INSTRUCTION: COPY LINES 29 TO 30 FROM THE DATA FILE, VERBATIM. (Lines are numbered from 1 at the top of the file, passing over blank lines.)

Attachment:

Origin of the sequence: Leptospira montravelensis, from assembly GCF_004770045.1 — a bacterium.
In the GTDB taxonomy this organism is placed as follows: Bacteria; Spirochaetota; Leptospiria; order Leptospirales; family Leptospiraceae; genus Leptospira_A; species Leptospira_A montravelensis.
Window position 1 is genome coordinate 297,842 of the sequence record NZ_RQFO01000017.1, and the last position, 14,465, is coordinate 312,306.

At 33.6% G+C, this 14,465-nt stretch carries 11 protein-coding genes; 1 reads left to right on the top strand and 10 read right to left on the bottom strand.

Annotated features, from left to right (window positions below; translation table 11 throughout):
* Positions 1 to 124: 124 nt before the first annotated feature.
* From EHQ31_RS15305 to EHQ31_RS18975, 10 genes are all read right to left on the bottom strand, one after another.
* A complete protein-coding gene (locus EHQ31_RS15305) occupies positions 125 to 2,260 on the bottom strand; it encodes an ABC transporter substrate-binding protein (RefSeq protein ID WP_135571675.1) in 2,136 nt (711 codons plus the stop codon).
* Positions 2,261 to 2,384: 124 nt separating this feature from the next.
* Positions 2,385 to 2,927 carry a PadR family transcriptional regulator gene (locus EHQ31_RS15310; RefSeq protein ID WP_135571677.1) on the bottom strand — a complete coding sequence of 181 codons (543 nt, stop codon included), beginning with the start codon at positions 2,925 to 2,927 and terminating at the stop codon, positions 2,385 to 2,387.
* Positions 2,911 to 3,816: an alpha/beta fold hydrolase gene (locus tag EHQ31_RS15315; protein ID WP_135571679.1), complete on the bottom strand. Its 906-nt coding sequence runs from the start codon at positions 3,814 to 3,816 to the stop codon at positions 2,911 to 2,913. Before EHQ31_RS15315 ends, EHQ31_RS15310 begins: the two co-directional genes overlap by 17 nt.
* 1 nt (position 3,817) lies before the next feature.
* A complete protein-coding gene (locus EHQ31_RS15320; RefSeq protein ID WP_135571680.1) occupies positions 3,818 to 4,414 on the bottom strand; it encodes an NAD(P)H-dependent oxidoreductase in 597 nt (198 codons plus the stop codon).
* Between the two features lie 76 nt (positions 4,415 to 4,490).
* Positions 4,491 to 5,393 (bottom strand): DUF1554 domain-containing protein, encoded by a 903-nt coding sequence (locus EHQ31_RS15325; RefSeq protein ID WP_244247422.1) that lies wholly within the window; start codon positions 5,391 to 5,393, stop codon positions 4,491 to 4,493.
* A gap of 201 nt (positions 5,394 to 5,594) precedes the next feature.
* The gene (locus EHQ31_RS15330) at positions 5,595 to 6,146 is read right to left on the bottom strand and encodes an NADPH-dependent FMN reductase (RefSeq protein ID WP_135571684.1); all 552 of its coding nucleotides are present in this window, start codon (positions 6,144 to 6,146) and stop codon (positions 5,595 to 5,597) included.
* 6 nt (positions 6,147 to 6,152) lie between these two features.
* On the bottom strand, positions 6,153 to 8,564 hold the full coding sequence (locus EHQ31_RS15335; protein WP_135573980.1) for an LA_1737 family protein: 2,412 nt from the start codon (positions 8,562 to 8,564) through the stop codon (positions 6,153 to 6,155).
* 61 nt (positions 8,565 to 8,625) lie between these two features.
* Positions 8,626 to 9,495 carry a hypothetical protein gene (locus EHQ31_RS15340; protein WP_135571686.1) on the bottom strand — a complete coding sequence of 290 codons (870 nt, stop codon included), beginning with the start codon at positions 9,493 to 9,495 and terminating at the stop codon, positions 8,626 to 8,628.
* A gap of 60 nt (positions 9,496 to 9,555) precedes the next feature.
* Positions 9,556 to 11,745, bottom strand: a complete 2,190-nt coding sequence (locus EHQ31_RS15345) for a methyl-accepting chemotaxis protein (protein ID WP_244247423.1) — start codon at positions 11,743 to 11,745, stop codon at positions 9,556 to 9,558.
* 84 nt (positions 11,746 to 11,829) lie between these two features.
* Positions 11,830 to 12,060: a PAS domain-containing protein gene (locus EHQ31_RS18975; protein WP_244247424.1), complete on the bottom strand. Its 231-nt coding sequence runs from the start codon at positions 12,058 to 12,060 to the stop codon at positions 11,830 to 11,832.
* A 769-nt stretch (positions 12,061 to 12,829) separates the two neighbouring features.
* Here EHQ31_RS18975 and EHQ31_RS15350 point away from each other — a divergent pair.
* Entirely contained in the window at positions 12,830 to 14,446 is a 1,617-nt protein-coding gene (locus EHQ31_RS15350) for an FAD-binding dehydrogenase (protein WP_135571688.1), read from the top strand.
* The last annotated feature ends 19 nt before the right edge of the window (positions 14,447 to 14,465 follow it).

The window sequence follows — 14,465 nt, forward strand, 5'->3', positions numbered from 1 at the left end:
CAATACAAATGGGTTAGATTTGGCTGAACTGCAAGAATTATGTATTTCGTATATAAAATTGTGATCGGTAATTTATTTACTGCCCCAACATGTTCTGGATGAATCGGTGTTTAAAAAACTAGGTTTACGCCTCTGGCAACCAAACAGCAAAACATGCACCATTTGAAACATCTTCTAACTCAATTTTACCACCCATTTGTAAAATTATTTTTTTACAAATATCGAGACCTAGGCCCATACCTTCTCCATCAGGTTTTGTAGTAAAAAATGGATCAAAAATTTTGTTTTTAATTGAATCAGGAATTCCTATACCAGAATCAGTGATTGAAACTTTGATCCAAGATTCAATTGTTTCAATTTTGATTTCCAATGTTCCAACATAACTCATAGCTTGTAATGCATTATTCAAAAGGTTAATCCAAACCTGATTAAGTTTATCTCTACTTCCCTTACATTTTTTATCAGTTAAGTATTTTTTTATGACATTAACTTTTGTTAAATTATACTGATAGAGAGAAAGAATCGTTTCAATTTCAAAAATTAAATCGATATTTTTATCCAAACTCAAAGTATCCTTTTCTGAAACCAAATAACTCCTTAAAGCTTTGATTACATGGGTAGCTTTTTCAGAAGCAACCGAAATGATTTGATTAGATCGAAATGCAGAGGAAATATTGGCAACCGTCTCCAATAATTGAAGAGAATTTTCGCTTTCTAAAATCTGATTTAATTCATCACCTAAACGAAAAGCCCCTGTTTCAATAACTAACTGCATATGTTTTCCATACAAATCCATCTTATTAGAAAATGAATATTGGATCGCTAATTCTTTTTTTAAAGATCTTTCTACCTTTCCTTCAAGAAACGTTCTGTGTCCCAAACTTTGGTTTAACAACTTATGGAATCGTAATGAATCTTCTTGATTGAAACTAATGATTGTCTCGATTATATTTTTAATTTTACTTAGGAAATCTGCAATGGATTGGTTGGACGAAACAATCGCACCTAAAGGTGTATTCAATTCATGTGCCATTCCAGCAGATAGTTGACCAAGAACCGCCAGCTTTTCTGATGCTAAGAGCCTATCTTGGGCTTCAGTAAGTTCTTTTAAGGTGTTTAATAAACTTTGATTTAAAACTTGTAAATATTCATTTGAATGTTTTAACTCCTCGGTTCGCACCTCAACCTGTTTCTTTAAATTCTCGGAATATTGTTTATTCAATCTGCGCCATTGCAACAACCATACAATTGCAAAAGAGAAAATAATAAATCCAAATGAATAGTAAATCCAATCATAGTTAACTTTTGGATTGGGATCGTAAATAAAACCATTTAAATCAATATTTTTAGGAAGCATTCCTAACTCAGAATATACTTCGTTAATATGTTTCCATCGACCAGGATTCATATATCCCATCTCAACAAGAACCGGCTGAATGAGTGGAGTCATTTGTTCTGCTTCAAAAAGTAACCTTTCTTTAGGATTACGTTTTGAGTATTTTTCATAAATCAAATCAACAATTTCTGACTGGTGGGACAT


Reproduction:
* The last annotated feature ends 19 nt before the right edge of the window (positions 14,447 to 14,465 follow it).

The window sequence follows — 14,465 nt, forward strand, 5'->3', positions numbered from 1 at the left end: